Proactive teaching methods and technology have been introduced but there is still much work to do with teacher development and training vital.
Unesco's work benefits Sharjah education
SHARJAH // Two years have passed since Dr Christina Gitsaki stepped in to head the United Nations' educational efforts in the UAE, and in that time 220 Sharjah teachers have been retrained.
Her work is far from over as she must expand the project to take in more of the Sharjah Education Zone's 320 primary and secondary school English teachers and promote more research into education.
Dr Gitsaki is the third person to fill the position, created eight years ago, of running the UAE arm of the United Nations Educational, Scientific and Cultural Organisation (Unesco).
There are 75 such Unesco academics around the world, who help countries develop their education systems. Continuous education for school, college and university teachers is part of this agenda and Dr Gitsaki, who is a specialist in teaching English as a second language, has done this by introducing innovative teaching methods and technology.
The creation of the position - funded by Dr Sheikh Sultan bin Mohammed, the Ruler of Sharjah - was an acknowledgement that Sharjah needed help to reform its education system and develop private schools.
Dr Gitsaki has also trained dozens of English teachers at the Sharjah Higher Colleges of Technology (HCT).
"English really holds the key to these children's future," she said. "They need it to get into university and the level of teaching needs to be raised." When she arrived, she found that teachers were doggedly relying on textbooks.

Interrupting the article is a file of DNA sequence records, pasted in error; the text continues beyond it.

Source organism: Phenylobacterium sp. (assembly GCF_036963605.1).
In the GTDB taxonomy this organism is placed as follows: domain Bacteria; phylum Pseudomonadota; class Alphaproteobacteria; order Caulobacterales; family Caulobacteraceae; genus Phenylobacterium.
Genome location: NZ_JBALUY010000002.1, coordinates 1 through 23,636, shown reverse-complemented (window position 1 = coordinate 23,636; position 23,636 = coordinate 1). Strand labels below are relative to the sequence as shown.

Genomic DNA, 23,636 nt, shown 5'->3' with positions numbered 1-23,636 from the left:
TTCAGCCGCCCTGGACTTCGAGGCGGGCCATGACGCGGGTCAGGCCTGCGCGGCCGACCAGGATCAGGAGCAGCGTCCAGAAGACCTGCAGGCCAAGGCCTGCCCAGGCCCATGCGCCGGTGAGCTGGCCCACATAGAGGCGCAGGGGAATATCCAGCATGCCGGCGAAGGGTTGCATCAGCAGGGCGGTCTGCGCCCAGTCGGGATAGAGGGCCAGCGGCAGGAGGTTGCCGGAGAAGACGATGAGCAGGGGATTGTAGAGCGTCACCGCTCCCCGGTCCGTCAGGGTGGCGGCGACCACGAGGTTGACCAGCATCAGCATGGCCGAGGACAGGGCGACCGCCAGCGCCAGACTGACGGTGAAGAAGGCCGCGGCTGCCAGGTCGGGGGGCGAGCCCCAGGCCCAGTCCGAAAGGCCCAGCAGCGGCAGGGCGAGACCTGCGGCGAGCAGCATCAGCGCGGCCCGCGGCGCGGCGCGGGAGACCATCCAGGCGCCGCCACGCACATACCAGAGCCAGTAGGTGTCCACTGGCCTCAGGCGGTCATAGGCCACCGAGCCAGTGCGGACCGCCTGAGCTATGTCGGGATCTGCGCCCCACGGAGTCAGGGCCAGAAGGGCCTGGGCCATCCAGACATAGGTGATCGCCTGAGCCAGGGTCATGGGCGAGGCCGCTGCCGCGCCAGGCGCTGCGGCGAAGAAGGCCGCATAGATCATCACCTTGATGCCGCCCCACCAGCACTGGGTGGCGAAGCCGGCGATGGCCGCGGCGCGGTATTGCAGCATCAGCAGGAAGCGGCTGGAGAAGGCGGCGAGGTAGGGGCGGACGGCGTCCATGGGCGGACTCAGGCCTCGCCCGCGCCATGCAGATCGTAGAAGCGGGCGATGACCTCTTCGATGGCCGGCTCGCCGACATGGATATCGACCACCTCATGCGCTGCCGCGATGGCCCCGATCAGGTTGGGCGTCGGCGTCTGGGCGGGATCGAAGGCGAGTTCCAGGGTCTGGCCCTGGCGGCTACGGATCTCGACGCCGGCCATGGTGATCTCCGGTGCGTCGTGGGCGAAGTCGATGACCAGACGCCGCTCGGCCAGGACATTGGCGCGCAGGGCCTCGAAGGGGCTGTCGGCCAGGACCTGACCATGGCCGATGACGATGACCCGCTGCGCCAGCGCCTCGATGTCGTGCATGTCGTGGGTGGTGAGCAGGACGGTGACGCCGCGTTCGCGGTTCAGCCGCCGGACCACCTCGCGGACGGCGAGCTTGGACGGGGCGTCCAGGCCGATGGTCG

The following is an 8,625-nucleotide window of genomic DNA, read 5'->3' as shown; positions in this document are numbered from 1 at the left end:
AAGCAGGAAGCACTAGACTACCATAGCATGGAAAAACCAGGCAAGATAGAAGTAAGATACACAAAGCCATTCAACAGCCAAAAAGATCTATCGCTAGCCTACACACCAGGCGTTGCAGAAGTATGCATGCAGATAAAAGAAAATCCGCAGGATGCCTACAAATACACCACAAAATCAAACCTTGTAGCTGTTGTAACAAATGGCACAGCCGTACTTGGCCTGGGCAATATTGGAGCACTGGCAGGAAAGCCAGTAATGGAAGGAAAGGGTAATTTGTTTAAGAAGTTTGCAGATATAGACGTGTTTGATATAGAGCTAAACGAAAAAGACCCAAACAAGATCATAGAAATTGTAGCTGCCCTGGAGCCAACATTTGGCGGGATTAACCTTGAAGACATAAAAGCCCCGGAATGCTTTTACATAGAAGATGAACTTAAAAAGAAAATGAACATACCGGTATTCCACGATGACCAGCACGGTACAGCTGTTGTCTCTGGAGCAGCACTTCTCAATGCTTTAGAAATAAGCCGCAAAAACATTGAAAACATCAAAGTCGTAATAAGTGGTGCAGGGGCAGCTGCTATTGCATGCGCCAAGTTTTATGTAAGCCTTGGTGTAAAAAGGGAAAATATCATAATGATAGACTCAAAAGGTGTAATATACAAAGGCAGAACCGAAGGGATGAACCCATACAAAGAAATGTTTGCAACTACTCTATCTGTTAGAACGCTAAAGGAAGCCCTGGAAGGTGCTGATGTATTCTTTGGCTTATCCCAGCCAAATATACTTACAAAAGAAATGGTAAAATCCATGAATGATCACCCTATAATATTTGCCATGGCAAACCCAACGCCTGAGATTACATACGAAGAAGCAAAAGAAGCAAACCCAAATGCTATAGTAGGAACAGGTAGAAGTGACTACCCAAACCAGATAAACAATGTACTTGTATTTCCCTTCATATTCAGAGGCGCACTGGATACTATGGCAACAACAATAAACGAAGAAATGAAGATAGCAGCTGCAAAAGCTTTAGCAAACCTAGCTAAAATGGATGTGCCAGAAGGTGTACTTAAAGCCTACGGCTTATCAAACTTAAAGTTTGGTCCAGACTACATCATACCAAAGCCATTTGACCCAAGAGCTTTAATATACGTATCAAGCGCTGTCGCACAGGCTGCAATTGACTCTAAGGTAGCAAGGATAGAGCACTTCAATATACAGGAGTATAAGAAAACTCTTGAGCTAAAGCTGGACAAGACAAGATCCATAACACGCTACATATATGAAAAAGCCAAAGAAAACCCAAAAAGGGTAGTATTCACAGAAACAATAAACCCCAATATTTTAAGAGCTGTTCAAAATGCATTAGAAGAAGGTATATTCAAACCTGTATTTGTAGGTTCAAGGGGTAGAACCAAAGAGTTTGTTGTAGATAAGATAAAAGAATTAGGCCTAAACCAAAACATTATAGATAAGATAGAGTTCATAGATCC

"The teachers couldn't engage the students," she said. "There was little or no use of black or white boards to introduce more vocabulary, the teachers wouldn't bring resources to make the class more interesting and group work just meant that the weaker students would copy the work of the people who knew what to do."
And after eight months of training, the difference has been "day and night". "They were bringing worksheets that they'd prepared at home, constructing game-style activities. This was an overhaul reform."
Forty-nine teachers who were preparing students for the International English Language Testing System, which is used for university entry, were given three months' training. It included extending vocabulary and more detailed reading comprehension. In addition, a group of newly graduated Emirati infant school teachers have been trained in classroom technologies.
Both groups are now being assessed to see what difference the training has made to their teaching style.
Ahmad Bourini, the head of professional development at the Sharjah Education Zone, said the project's effect is already visible in classrooms, with teachers embracing technology and more creative teaching techniques.
Even before it started, he said, teachers were asking for this type of training. "We can see many of them are now feeling more comfortable with shifting towards a more modern approach to teaching, which was necessary."
During training with HCT's teaching staff, one area of research has been the educational value of social networks and online multimedia tools, capitalising on the popularity of websites such as Facebook.
Although many teachers were sceptical, most end up comfortable with tools like Xtranormal, which can be used to make animated films. "The students are using these tools anyway, so we should see how we can utilise them in a way where the students actually learn something."
With all that under way, Dr Natasha Ridge, the director of the Sheikh Saud bin Saqr Al Qasimi Foundation for Policy Research in Ras Al Khaimah, said Dr Gitsaki's next step should be to reach beyond HCT.
"Christina has contributed a lot in terms of HCT and promoting education research in the UAE," she said. "But for the future, it would need to be something that wasn't institution-bound but cuts across all the federal institutions as currently, its impact is limited. It would be good to see her work stretch farther than Sharjah."